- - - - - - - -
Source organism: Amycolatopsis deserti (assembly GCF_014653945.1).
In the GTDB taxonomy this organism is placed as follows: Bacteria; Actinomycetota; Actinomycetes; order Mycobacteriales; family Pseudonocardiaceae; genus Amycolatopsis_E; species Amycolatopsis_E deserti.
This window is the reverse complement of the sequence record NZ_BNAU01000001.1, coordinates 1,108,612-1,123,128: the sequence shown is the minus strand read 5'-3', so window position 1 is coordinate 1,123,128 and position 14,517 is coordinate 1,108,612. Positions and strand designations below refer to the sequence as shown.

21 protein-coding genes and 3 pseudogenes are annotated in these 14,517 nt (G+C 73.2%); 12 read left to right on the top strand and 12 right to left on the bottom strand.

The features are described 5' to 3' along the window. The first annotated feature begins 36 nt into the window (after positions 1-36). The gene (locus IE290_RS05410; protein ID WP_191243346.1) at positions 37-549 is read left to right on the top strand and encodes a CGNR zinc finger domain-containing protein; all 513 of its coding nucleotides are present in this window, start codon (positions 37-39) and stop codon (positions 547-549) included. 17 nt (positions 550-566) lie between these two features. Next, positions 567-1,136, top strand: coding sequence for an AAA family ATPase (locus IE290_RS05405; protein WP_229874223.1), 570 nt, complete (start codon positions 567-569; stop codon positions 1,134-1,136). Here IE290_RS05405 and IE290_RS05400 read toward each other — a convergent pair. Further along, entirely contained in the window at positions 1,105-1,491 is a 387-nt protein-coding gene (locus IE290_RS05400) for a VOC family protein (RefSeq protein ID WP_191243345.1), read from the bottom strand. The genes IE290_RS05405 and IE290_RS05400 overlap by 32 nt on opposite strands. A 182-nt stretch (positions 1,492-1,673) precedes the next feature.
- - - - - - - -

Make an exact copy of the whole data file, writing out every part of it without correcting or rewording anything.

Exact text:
Source organism: Amycolatopsis deserti (assembly GCF_014653945.1).
In the GTDB taxonomy this organism is placed as follows: Bacteria; Actinomycetota; Actinomycetes; order Mycobacteriales; family Pseudonocardiaceae; genus Amycolatopsis_E; species Amycolatopsis_E deserti.
This window is the reverse complement of the sequence record NZ_BNAU01000001.1, coordinates 1,108,612-1,123,128: the sequence shown is the minus strand read 5'-3', so window position 1 is coordinate 1,123,128 and position 14,517 is coordinate 1,108,612. Positions and strand designations below refer to the sequence as shown.

21 protein-coding genes and 3 pseudogenes are annotated in these 14,517 nt (G+C 73.2%); 12 read left to right on the top strand and 12 right to left on the bottom strand.

The features are described 5' to 3' along the window. The first annotated feature begins 36 nt into the window (after positions 1-36). The gene (locus IE290_RS05410; protein ID WP_191243346.1) at positions 37-549 is read left to right on the top strand and encodes a CGNR zinc finger domain-containing protein; all 513 of its coding nucleotides are present in this window, start codon (positions 37-39) and stop codon (positions 547-549) included. 17 nt (positions 550-566) lie between these two features. Next, positions 567-1,136, top strand: coding sequence for an AAA family ATPase (locus IE290_RS05405; protein WP_229874223.1), 570 nt, complete (start codon positions 567-569; stop codon positions 1,134-1,136). Here IE290_RS05405 and IE290_RS05400 read toward each other — a convergent pair. Further along, entirely contained in the window at positions 1,105-1,491 is a 387-nt protein-coding gene (locus IE290_RS05400) for a VOC family protein (RefSeq protein ID WP_191243345.1), read from the bottom strand. The genes IE290_RS05405 and IE290_RS05400 overlap by 32 nt on opposite strands. A 182-nt stretch (positions 1,492-1,673) precedes the next feature.